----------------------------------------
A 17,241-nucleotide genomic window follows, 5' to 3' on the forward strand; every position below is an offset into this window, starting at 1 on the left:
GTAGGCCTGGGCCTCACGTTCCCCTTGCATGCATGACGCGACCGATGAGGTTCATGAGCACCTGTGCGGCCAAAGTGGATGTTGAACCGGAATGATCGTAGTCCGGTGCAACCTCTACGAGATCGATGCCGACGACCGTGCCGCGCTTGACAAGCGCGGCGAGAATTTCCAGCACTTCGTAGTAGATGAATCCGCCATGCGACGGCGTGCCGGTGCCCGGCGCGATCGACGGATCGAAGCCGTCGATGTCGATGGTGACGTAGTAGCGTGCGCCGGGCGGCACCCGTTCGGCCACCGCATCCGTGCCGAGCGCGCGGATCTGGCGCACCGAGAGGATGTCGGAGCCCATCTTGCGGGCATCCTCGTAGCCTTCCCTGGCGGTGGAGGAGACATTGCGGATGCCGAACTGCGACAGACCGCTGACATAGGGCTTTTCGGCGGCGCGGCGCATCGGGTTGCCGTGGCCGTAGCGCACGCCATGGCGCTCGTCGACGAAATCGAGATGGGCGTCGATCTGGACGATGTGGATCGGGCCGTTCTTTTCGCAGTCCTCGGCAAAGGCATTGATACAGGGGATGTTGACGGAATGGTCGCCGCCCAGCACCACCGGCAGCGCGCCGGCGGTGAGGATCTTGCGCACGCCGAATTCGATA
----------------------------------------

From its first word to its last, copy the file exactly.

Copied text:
A 17,241-nucleotide genomic window follows, 5' to 3' on the forward strand; every position below is an offset into this window, starting at 1 on the left:
GTAGGCCTGGGCCTCACGTTCCCCTTGCATGCATGACGCGACCGATGAGGTTCATGAGCACCTGTGCGGCCAAAGTGGATGTTGAACCGGAATGATCGTAGTCCGGTGCAACCTCTACGAGATCGATGCCGACGACCGTGCCGCGCTTGACAAGCGCGGCGAGAATTTCCAGCACTTCGTAGTAGATGAATCCGCCATGCGACGGCGTGCCGGTGCCCGGCGCGATCGACGGATCGAAGCCGTCGATGTCGATGGTGACGTAGTAGCGTGCGCCGGGCGGCACCCGTTCGGCCACCGCATCCGTGCCGAGCGCGCGGATCTGGCGCACCGAGAGGATGTCGGAGCCCATCTTGCGGGCATCCTCGTAGCCTTCCCTGGCGGTGGAGGAGACATTGCGGATGCCGAACTGCGACAGACCGCTGACATAGGGCTTTTCGGCGGCGCGGCGCATCGGGTTGCCGTGGCCGTAGCGCACGCCATGGCGCTCGTCGACGAAATCGAGATGGGCGTCGATCTGGACGATGTGGATCGGGCCGTTCTTTTCGCAGTCCTCGGCAAAGGCATTGATACAGGGGATGTTGACGGAATGGTCGCCGCCCAGCACCACCGGCAGCGCGCCGGCGGTGAGGATCTTGCGCACGCCGAATTCGATA